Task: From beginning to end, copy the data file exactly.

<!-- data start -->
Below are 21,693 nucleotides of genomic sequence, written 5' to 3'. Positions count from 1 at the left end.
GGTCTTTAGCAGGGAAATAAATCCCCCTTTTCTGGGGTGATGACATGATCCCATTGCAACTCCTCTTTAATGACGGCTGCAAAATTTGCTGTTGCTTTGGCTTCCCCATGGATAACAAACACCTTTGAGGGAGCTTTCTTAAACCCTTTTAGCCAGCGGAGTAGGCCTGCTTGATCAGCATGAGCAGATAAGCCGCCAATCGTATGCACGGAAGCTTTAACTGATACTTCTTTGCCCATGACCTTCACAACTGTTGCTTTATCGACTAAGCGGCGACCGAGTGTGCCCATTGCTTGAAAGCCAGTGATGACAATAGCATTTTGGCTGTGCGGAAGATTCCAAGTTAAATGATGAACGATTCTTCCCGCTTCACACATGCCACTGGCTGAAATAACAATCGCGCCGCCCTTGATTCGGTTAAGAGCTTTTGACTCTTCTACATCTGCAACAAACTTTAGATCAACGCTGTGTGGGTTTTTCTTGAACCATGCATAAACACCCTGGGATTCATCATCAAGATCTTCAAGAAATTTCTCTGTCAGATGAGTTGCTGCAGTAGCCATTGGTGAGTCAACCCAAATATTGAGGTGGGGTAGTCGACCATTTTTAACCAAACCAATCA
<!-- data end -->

Below are 21,693 nucleotides of genomic sequence, written 5' to 3'. Positions count from 1 at the left end.
GGTCTTTAGCAGGGAAATAAATCCCCCTTTTCTGGGGTGATGACATGATCCCATTGCAACTCCTCTTTAATGACGGCTGCAAAATTTGCTGTTGCTTTGGCTTCCCCATGGATAACAAACACCTTTGAGGGAGCTTTCTTAAACCCTTTTAGCCAGCGGAGTAGGCCTGCTTGATCAGCATGAGCAGATAAGCCGCCAATCGTATGCACGGAAGCTTTAACTGATACTTCTTTGCCCATGACCTTCACAACTGTTGCTTTATCGACTAAGCGGCGACCGAGTGTGCCCATTGCTTGAAAGCCAGTGATGACAATAGCATTTTGGCTGTGCGGAAGATTCCAAGTTAAATGATGAACGATTCTTCCCGCTTCACACATGCCACTGGCTGAAATAACAATCGCGCCGCCCTTGATTCGGTTAAGAGCTTTTGACTCTTCTACATCTGCAACAAACTTTAGATCAACGCTGTGTGGGTTTTTCTTGAACCATGCATAAACACCCTGGGATTCATCATCAAGATCTTCAAGAAATTTCTCTGTCAGATGAGTTGCTGCAGTAGCCATTGGTGAGTCAACCCAAATATTGAGGTGGGGTAGTCGACCATTTTTAACCAAACCAATCA